- #1

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[tex]\frac{2u}{1+u^{-2}}[/tex]

I figured trying to divide it couldnt hurt. I got:

[tex]u^{-1}+u^{-3}[/tex]

I can't type out all the steps easily, I'm on a mobile device at the moment. That answer looks suspect, did I do it correctly?

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- Thread starter Lancelot59
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- #1

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[tex]\frac{2u}{1+u^{-2}}[/tex]

I figured trying to divide it couldnt hurt. I got:

[tex]u^{-1}+u^{-3}[/tex]

I can't type out all the steps easily, I'm on a mobile device at the moment. That answer looks suspect, did I do it correctly?

- #2

Dick

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symbolipoint

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[itex]\frac{2u}{1+u^{-2}} \frac{u^2}{u^2}[/itex]

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SteamKing

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- #5

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I'm home now.

I set it up like so (I left the two out):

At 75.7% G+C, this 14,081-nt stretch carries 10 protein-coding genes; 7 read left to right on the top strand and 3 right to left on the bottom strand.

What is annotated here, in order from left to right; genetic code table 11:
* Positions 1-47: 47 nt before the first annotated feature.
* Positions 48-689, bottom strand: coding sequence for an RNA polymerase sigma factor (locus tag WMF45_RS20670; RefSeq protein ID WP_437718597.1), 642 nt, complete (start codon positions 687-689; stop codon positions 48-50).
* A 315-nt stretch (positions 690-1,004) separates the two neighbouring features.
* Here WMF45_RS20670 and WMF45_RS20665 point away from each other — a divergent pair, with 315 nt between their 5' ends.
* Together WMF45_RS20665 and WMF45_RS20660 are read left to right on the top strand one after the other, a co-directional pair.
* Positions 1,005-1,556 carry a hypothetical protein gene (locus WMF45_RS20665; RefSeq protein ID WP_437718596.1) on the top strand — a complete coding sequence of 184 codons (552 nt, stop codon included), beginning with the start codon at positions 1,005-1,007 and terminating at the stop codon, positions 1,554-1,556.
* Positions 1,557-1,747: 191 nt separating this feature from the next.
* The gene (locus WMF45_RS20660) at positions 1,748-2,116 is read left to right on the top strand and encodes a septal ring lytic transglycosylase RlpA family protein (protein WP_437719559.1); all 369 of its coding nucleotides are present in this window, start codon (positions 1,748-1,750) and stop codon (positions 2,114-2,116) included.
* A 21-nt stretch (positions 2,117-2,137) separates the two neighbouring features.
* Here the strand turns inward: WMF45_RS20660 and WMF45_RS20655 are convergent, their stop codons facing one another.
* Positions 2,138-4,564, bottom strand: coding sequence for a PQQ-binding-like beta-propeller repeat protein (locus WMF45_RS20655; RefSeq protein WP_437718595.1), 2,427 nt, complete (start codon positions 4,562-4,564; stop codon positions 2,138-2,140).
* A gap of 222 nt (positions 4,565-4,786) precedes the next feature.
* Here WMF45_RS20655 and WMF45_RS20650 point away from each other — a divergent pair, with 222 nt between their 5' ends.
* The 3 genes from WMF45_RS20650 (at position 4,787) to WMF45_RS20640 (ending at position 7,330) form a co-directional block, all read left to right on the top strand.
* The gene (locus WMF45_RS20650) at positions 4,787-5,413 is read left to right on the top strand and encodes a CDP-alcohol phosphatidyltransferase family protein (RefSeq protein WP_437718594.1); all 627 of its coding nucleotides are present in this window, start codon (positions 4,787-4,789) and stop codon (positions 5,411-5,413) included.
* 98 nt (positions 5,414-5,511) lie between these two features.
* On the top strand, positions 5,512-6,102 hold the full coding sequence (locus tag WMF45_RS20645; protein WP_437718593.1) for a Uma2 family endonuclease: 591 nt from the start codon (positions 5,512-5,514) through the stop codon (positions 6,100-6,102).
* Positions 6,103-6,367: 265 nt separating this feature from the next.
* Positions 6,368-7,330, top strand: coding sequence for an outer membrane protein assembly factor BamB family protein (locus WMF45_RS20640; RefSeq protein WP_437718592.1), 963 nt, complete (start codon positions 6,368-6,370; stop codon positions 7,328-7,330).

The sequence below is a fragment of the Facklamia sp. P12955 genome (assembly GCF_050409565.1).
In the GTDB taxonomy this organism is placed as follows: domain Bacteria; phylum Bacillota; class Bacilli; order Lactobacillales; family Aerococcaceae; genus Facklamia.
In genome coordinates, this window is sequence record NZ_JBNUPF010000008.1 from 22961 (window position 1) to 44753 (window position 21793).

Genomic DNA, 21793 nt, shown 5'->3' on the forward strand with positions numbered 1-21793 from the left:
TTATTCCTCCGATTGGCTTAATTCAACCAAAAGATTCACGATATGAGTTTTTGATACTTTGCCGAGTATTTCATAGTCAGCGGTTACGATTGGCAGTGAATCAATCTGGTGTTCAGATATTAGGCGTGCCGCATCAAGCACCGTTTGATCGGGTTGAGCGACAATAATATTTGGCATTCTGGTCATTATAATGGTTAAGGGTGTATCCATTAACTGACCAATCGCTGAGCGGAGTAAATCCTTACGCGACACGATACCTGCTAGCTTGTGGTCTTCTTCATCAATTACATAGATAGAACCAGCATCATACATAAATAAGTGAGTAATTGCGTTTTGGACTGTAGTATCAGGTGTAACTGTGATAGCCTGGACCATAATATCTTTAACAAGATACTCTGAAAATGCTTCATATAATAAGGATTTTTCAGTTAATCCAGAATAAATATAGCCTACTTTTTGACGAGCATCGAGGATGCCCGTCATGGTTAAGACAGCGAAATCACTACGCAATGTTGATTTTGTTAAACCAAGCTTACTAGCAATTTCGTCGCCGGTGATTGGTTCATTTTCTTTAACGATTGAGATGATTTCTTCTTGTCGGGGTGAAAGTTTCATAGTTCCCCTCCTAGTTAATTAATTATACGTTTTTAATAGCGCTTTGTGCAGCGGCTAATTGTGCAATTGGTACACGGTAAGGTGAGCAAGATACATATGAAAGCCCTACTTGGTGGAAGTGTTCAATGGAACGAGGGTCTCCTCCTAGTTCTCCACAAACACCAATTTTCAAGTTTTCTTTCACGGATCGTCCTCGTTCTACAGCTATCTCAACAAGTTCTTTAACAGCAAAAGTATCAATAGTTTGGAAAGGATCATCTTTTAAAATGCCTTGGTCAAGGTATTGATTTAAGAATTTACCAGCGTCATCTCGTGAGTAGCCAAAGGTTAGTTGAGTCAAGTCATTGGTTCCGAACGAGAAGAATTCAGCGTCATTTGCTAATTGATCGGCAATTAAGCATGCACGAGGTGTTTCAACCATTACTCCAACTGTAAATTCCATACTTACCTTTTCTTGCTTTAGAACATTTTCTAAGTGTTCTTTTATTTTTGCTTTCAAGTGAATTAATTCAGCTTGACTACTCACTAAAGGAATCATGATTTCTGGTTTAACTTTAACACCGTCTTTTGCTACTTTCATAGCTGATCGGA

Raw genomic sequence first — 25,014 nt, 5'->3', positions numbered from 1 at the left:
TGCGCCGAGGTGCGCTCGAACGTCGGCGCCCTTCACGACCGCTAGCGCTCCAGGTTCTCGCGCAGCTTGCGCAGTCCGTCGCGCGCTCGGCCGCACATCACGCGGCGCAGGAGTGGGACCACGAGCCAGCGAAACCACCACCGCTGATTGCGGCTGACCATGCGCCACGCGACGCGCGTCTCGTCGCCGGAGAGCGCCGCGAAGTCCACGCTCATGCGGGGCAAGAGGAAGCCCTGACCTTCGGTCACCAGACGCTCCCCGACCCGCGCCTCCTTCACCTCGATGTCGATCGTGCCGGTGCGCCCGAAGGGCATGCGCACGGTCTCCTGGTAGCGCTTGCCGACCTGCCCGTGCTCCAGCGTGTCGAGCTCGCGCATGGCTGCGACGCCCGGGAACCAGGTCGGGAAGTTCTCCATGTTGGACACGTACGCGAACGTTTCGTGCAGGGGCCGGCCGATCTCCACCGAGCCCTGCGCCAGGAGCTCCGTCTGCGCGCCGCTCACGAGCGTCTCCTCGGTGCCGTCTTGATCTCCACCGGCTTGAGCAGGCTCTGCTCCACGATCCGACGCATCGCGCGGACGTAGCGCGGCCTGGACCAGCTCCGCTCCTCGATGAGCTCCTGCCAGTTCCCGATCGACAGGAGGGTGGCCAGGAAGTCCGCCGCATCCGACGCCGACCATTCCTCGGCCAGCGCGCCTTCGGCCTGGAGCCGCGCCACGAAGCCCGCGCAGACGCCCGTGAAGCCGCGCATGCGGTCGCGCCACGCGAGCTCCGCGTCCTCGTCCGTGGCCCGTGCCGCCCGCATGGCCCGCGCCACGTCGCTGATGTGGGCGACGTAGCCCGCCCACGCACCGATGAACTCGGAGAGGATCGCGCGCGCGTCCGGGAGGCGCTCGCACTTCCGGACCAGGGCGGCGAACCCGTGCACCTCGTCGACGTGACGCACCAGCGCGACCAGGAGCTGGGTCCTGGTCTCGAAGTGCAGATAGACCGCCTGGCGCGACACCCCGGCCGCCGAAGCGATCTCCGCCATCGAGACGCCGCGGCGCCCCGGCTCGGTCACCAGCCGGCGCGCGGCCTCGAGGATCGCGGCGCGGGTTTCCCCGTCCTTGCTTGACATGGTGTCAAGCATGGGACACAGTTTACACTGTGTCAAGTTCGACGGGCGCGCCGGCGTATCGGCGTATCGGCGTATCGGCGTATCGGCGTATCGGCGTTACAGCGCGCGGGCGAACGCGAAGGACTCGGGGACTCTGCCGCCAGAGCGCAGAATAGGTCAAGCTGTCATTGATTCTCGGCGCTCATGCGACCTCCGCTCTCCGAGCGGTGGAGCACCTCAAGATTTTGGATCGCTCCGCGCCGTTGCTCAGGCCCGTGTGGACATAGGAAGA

[tex]u|1+u^{-2}[/tex]

from my understanding you're supposed to write the functions in descending order of powers.

For 1:[tex]u*\frac{1}{u}=1[/tex]

subtraction yields zero. You then need to find out what multiple of u gives you u

So I get the final answer of:

[tex]\frac{1}{u}+u^{-3}+\frac{0}{1+u^{-2}}=\frac{1}{u}+u^{-3}[/tex]

I think I just saw where I went wrong...I wrote it backwards.

I should be solving:

[tex]1+u^{-2}|u[/tex]

I don't see how that works, it's missing an exponent.

- #6

Dick

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I'm home now.

I set it up like so (I left the two out):

[tex]u|1+u^{-2}[/tex]

from my understanding you're supposed to write the functions in descending order of powers.

For 1:[tex]u*\frac{1}{u}=1[/tex]

subtraction yields zero. You then need to find out what multiple of u gives you u^{-2}. u*u^{-3}=u^{-2}, subtraction gives zero. Total remainder of zero.

So I get the final answer of:

[tex]\frac{1}{u}+u^{-3}+\frac{0}{1+u^{-2}}=\frac{1}{u}+u^{-3}[/tex]

I think I just saw where I went wrong...I wrote it backwards.

I should be solving:

[tex]1+u^{-2}|u[/tex]

I don't see how that works, it's missing an exponent.

Right, you did it backwards. (1+u^(-2))/u=u^(-1)+u^(-3). The whole process is a lot easier to follow if you clear out the negative powers first, like symbolpoint suggested above.

- #7

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Sounds like a plan! Thanks for the help.

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